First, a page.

2 The Concept of Party Identification
2.1 The Michigan School Model
2.2 Rational Choice Theory
2.3 The Multidimensional Model
2.4 Difficulties in Measurement
3 The Decline of Party Identification
3.1 Empirical Data
3.2 Socio-Economics and Party Identification
3.3 Education and Party Identification
3.4 Issue Voting and Candidate Voting
3.4.1 The Concept of Issue Voting
3.4.2 The Concept of Candidate Voting
4 Consequences of Declining Partisanship
4.1 Electoral Impact
4.2 Candidate and Partisan Images
4.3 Alternative Partisan Activism - Election Campaigns
Due to my father’s involvement in local politics, I was excited when election time came around. Even little children were showered with gifts, such as candy, sun visors, balloons, pens - and the list goes on. Seeing the party logo in bold letters on every imaginable item became an everyday experience. But it was after my grandfather had died that I had the most memorable experience concerning the German party system. My father had kept his party membership certificate, a book with smooth leather binding and a black, red, and golden tassel dangling from its spine. I asked my father whether my grandfather was still a member; he shock his head and told me: “No, a party membership expires once the person has died.“
It is striking, that this kind of regulating party identification by institutional and legal means is non-existent in the United States. What theories then describe the exceptional conceptualization of party identification in the American context and how has party identification developed over time in the U.S.? To answer these questions, major theories of party identification will be presented and the decline of party identification will be analyzed. In conclusion, evidence will show that American parties in the electorate are in a state of decline, which will have major consequences for the political and social landscape during the next few decades.
2. The Concept of Party Identification
The concept of party identification has many names: partisanship, political attachment, or party loyalty. As all these terms refer to something intangible, it becomes clear that American parties are different from, for example, European parties, where party membership is institutionalized. American parties are not mass parties and do not have any kind of formal membership, or as Larry J. Sabato puts it: “Most American voters identify with a party but do not belong to it“ (Sabato 1988, 111). Thus, political scientists cannot use the data gathered from surveying membership numbers to measure the level of political participation in the United States. Another problem that arises is that “[...] activists may attach themselves to individual candidates rather than to parties and it is often difficult to decide when such activists should be considered as supporters of that candidate’s party” (Ware 1996, 90).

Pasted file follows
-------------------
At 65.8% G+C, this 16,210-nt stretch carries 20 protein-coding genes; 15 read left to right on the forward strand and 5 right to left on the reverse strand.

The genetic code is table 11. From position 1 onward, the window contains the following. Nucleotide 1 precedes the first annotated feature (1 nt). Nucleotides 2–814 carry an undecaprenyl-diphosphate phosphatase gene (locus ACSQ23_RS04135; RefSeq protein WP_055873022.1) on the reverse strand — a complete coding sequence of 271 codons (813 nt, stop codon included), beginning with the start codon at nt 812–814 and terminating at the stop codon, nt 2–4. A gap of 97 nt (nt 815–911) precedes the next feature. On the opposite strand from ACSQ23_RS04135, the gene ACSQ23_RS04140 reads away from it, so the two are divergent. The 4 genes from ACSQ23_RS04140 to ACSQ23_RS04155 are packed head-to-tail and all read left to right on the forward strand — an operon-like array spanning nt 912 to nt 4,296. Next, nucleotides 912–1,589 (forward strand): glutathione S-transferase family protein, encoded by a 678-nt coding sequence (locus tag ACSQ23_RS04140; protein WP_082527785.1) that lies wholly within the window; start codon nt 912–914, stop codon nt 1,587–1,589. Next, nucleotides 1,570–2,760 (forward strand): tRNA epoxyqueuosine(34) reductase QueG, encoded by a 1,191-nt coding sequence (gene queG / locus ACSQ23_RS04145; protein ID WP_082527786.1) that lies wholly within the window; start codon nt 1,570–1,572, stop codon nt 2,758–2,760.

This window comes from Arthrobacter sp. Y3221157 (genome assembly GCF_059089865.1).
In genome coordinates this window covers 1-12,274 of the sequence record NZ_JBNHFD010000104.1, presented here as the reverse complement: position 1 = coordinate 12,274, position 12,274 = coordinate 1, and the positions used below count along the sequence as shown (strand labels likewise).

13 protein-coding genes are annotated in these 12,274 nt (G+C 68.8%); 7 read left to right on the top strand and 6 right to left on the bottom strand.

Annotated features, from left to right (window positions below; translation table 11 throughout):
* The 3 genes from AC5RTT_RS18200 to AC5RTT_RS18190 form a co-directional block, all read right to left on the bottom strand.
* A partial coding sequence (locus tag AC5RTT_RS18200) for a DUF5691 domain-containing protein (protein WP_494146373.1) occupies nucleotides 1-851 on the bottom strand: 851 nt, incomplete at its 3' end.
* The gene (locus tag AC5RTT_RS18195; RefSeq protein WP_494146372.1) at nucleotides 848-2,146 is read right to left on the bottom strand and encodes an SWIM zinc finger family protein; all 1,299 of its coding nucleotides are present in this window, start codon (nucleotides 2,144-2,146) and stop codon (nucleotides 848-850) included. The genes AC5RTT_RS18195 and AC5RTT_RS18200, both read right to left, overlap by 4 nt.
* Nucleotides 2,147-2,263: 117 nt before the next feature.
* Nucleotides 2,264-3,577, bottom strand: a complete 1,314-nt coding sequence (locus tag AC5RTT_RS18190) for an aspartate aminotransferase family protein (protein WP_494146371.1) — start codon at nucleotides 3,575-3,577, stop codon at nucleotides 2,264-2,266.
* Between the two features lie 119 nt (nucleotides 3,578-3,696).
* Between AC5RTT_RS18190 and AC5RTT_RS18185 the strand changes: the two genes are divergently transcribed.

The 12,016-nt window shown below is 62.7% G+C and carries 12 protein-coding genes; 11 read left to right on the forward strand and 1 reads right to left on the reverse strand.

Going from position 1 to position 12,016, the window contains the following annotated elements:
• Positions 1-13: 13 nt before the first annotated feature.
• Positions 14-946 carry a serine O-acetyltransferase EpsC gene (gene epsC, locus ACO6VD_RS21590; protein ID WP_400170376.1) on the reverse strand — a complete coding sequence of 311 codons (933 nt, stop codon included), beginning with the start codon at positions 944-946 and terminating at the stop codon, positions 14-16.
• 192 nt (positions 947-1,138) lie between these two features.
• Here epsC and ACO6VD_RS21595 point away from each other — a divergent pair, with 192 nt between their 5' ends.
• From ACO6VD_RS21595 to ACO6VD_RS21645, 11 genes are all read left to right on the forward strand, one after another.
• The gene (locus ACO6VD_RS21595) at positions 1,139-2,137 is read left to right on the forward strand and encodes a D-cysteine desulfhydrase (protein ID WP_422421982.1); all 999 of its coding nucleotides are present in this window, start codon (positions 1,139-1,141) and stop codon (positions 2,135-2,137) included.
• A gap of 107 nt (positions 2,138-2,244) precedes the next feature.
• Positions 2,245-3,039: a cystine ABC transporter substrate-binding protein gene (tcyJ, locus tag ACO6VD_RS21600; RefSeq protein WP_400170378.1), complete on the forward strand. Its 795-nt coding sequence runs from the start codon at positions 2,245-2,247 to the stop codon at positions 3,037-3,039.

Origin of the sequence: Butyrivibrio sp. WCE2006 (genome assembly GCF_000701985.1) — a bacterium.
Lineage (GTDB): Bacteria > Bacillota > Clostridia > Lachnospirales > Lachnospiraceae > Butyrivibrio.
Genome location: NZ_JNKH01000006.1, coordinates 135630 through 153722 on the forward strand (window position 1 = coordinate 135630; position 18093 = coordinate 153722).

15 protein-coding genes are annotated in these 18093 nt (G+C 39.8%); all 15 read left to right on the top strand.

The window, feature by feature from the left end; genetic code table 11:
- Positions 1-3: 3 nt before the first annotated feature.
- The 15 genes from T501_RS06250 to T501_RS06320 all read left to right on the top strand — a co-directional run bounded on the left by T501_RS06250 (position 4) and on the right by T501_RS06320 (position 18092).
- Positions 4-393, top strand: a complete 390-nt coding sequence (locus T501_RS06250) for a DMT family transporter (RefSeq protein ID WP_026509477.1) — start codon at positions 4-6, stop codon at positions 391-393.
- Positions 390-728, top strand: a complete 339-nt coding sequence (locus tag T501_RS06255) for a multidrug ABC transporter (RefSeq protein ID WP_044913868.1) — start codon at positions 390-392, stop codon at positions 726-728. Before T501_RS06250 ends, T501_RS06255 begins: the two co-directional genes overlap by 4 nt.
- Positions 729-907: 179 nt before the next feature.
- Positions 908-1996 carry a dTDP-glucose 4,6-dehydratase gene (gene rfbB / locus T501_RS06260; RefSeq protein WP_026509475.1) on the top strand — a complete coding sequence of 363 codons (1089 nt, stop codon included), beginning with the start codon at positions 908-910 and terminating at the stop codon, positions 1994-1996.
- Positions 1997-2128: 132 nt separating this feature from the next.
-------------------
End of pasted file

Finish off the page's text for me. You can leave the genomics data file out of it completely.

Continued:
Thus, in this section a brief overview will follow to highlight the different aspects of party identification in the U.S. before examining some approaches for measuring identification and gathering comparable data.
2.1 The Michigan School Model
In the 1950s, the so-called socio-psychological model of party ID was developed by researchers surrounding Angus Campbell at the University of Michigan at Ann Arbor. Seminal works concerning the Ann Arbor Model, as it was also dubbed, are The Voter Decides (1954) and The American Voter (1960). According to the Michigan School, party ID is a long-term, stable affective attachment to a group, in this case to a political party (Campbell et al. 1960, 121). The model, as its name reveals, describes a psychological kind of party membership, which The American Voter describes in the following way:
“Only in the exceptional case does the sense of individual attachment to party reflect a formal membership or an active connection with a party apparatus. Nor does it simply denote a voting record, although the influence of party allegiance on electoral behavior is strong. Generally this tie is a psychological identification, which can persist without legal recognition or evidence of formal membership and even without consistent record of party support” (Campbell et al., 1960, 121).
While positive attitudes towards a party are an indispensable part of party ID, it does not suffice to account for a citizen’s party attachment, but rather has party ID to be a part of an individuals iden]tity (Miller 1991, 558).